Somalia's president has appointed as prime minister a relatively little known businessman, Abdi Farah Shirdon Said, senior government sources said Saturday.
"Said has been named as the prime minister," a government official said, speaking on condition of anonymity, ahead of an expected official statement.
President Hassan Sheikh Mohamud, who himself only took office last month after being chosen by parliament in a UN-backed process, selected his close ally Shirdon to the powerful position, the sources said.
Shirdon, from the south-west Gedo region and the Marehan branch of the Darod clan, graduated from Mogadishu university, but has since spent much of the past two decades in the Kenyan capital Nairobi running an import-export business.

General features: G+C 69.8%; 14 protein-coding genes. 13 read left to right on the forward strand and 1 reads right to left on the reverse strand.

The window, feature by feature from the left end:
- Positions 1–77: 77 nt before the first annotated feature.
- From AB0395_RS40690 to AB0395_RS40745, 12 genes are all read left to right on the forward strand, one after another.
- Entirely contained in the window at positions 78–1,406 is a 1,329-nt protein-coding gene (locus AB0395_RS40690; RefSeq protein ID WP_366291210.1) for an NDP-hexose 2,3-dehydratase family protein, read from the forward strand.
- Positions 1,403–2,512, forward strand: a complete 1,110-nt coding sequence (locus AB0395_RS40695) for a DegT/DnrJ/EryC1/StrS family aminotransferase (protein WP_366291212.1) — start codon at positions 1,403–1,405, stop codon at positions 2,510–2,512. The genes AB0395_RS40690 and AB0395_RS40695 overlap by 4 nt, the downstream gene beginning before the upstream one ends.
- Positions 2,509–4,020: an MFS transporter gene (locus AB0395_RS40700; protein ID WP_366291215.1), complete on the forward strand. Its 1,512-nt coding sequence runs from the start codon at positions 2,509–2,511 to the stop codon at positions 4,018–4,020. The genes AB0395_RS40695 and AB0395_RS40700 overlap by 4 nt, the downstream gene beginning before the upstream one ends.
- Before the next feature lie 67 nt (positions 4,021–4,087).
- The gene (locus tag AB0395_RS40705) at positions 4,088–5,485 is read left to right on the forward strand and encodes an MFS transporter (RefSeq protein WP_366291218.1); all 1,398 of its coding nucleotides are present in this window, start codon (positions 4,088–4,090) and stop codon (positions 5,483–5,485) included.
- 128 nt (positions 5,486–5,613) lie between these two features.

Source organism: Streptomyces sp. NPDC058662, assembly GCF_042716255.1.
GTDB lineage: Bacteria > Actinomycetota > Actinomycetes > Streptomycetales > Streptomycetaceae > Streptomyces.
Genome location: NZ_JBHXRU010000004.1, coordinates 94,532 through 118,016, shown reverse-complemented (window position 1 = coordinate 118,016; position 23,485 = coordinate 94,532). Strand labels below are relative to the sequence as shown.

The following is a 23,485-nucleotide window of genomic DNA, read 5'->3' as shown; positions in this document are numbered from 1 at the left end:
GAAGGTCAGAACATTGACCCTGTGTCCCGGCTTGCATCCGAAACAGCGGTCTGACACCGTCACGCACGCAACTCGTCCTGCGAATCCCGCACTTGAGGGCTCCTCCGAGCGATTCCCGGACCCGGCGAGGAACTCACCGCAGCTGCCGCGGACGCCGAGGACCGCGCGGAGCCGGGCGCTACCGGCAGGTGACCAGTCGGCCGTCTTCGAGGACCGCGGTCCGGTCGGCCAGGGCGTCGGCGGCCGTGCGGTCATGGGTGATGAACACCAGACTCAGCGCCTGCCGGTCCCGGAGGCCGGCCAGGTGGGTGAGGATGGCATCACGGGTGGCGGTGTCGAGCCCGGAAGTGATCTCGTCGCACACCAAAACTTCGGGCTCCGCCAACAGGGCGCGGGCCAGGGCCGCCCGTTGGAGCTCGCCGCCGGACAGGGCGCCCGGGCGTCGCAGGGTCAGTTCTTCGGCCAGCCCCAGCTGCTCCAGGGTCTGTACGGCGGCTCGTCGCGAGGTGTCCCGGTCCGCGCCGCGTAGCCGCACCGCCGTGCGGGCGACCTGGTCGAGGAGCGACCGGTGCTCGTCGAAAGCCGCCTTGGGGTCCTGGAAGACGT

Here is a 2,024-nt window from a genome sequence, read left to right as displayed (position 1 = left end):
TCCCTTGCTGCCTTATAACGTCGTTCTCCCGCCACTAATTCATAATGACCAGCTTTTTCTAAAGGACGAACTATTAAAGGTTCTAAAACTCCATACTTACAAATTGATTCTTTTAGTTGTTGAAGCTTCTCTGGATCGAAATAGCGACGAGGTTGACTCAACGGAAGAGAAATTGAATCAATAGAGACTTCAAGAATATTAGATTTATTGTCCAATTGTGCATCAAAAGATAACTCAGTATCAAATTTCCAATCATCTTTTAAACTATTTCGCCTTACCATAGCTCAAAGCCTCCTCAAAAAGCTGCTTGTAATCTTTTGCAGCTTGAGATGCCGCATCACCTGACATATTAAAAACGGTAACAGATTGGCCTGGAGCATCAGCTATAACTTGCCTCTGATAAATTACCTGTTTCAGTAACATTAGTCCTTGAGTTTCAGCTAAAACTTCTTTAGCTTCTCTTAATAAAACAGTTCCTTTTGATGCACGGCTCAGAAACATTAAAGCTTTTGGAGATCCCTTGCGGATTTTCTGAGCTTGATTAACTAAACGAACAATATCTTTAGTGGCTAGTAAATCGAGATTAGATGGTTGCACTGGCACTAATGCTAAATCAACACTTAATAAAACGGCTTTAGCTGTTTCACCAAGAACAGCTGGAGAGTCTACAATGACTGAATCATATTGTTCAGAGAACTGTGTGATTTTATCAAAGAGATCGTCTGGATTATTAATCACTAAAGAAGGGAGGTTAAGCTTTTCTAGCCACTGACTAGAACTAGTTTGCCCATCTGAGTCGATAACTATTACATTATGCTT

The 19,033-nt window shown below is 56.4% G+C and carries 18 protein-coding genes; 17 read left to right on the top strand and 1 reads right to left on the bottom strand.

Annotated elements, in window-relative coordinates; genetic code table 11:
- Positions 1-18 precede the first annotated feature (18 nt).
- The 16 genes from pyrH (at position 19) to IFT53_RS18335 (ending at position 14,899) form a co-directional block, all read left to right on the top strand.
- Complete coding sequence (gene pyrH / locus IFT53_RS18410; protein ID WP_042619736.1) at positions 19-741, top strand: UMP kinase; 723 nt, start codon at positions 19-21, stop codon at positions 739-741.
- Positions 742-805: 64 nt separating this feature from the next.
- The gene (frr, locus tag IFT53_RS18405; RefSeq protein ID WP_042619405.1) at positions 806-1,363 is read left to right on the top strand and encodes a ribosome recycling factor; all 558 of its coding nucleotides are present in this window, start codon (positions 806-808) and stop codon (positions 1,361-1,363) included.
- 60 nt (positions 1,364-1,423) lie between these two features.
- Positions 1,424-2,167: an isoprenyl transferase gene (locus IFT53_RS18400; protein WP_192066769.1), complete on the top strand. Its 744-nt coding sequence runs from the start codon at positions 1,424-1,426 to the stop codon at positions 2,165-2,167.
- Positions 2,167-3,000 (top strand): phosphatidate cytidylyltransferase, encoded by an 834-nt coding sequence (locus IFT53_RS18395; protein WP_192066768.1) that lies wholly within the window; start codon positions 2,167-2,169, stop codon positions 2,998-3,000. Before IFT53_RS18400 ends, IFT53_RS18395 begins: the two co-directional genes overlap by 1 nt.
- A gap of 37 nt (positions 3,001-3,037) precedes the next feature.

He is a close friend of the president, who comes from the powerful Hawiye clan, the majority group in Mogadishu.
The appointment is one of the first key steps of the new administration, which brought to an end the eight years of transitional rule by the corruption riddled and Western-backed government.
After more than two decades of anarchy and war, Somalia's capital Mogadishu has been coming back to life since the Al-Qaeda-linked Shebab insurgents left frontline fighting positions.
A 17,000-strong African Union force, fighting alongside government forces has in recent months wrested control of a string of Shebab strongholds, including the bastion of Kismayo, a strategic southern port.
But the Shebab remain a potent threat, still controlling large rural areas as well as carrying out guerrilla attacks -- including suicide bombings -- in areas apparently under government control.